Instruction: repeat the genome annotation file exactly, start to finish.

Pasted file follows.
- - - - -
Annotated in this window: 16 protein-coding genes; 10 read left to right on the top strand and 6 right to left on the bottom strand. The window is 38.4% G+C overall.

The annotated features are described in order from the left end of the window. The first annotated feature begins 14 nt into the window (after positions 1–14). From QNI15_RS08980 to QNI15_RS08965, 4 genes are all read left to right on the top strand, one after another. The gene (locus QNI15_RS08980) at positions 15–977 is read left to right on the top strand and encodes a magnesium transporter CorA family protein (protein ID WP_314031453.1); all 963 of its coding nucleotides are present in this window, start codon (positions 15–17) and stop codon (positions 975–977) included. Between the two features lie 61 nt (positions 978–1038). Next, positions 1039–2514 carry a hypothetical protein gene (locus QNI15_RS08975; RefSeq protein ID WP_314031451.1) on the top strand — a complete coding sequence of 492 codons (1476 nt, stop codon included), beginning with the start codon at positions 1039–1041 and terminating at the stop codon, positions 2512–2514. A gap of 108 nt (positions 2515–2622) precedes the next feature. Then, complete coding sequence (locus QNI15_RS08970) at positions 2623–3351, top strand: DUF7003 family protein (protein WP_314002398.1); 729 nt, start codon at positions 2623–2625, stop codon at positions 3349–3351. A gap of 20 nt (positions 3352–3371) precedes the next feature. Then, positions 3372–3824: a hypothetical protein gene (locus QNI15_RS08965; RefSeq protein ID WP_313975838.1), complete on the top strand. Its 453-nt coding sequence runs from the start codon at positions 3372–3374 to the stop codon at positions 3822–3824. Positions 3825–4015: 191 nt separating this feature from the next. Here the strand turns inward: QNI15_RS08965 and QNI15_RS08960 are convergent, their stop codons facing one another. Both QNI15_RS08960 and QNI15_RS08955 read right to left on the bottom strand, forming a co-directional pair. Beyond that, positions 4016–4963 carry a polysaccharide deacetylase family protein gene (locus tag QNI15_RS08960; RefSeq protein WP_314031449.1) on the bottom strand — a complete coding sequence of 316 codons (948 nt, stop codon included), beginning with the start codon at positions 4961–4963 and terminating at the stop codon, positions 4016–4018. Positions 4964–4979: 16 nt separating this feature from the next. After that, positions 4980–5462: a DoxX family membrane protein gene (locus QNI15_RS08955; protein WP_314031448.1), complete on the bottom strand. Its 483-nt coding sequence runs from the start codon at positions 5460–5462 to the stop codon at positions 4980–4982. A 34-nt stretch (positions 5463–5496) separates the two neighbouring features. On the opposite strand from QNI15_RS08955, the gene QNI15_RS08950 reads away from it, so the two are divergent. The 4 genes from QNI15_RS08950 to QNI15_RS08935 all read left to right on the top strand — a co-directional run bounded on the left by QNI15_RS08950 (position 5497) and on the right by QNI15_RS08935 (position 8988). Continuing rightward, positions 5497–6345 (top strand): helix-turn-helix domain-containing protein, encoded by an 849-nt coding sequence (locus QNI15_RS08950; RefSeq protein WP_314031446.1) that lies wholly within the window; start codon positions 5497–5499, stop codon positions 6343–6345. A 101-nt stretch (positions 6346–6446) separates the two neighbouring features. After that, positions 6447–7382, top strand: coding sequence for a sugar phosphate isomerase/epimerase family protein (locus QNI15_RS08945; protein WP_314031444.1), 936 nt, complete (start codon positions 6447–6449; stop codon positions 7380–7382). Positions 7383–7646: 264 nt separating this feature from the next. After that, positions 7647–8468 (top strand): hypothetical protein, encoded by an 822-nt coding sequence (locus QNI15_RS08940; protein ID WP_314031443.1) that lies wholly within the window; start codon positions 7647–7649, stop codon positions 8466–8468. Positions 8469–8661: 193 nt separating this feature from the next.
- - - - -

Annotated in this window: 16 protein-coding genes; 10 read left to right on the top strand and 6 right to left on the bottom strand. The window is 38.4% G+C overall.

The annotated features are described in order from the left end of the window. The first annotated feature begins 14 nt into the window (after positions 1–14). From QNI15_RS08980 to QNI15_RS08965, 4 genes are all read left to right on the top strand, one after another. The gene (locus QNI15_RS08980) at positions 15–977 is read left to right on the top strand and encodes a magnesium transporter CorA family protein (protein ID WP_314031453.1); all 963 of its coding nucleotides are present in this window, start codon (positions 15–17) and stop codon (positions 975–977) included. Between the two features lie 61 nt (positions 978–1038). Next, positions 1039–2514 carry a hypothetical protein gene (locus QNI15_RS08975; RefSeq protein ID WP_314031451.1) on the top strand — a complete coding sequence of 492 codons (1476 nt, stop codon included), beginning with the start codon at positions 1039–1041 and terminating at the stop codon, positions 2512–2514. A gap of 108 nt (positions 2515–2622) precedes the next feature. Then, complete coding sequence (locus QNI15_RS08970) at positions 2623–3351, top strand: DUF7003 family protein (protein WP_314002398.1); 729 nt, start codon at positions 2623–2625, stop codon at positions 3349–3351. A gap of 20 nt (positions 3352–3371) precedes the next feature. Then, positions 3372–3824: a hypothetical protein gene (locus QNI15_RS08965; RefSeq protein ID WP_313975838.1), complete on the top strand. Its 453-nt coding sequence runs from the start codon at positions 3372–3374 to the stop codon at positions 3822–3824. Positions 3825–4015: 191 nt separating this feature from the next. Here the strand turns inward: QNI15_RS08965 and QNI15_RS08960 are convergent, their stop codons facing one another. Both QNI15_RS08960 and QNI15_RS08955 read right to left on the bottom strand, forming a co-directional pair. Beyond that, positions 4016–4963 carry a polysaccharide deacetylase family protein gene (locus tag QNI15_RS08960; RefSeq protein WP_314031449.1) on the bottom strand — a complete coding sequence of 316 codons (948 nt, stop codon included), beginning with the start codon at positions 4961–4963 and terminating at the stop codon, positions 4016–4018. Positions 4964–4979: 16 nt separating this feature from the next. After that, positions 4980–5462: a DoxX family membrane protein gene (locus QNI15_RS08955; protein WP_314031448.1), complete on the bottom strand. Its 483-nt coding sequence runs from the start codon at positions 5460–5462 to the stop codon at positions 4980–4982. A 34-nt stretch (positions 5463–5496) separates the two neighbouring features. On the opposite strand from QNI15_RS08955, the gene QNI15_RS08950 reads away from it, so the two are divergent. The 4 genes from QNI15_RS08950 to QNI15_RS08935 all read left to right on the top strand — a co-directional run bounded on the left by QNI15_RS08950 (position 5497) and on the right by QNI15_RS08935 (position 8988). Continuing rightward, positions 5497–6345 (top strand): helix-turn-helix domain-containing protein, encoded by an 849-nt coding sequence (locus QNI15_RS08950; RefSeq protein WP_314031446.1) that lies wholly within the window; start codon positions 5497–5499, stop codon positions 6343–6345. A 101-nt stretch (positions 6346–6446) separates the two neighbouring features. After that, positions 6447–7382, top strand: coding sequence for a sugar phosphate isomerase/epimerase family protein (locus QNI15_RS08945; protein WP_314031444.1), 936 nt, complete (start codon positions 6447–6449; stop codon positions 7380–7382). Positions 7383–7646: 264 nt separating this feature from the next. After that, positions 7647–8468 (top strand): hypothetical protein, encoded by an 822-nt coding sequence (locus QNI15_RS08940; protein ID WP_314031443.1) that lies wholly within the window; start codon positions 7647–7649, stop codon positions 8466–8468. Positions 8469–8661: 193 nt separating this feature from the next.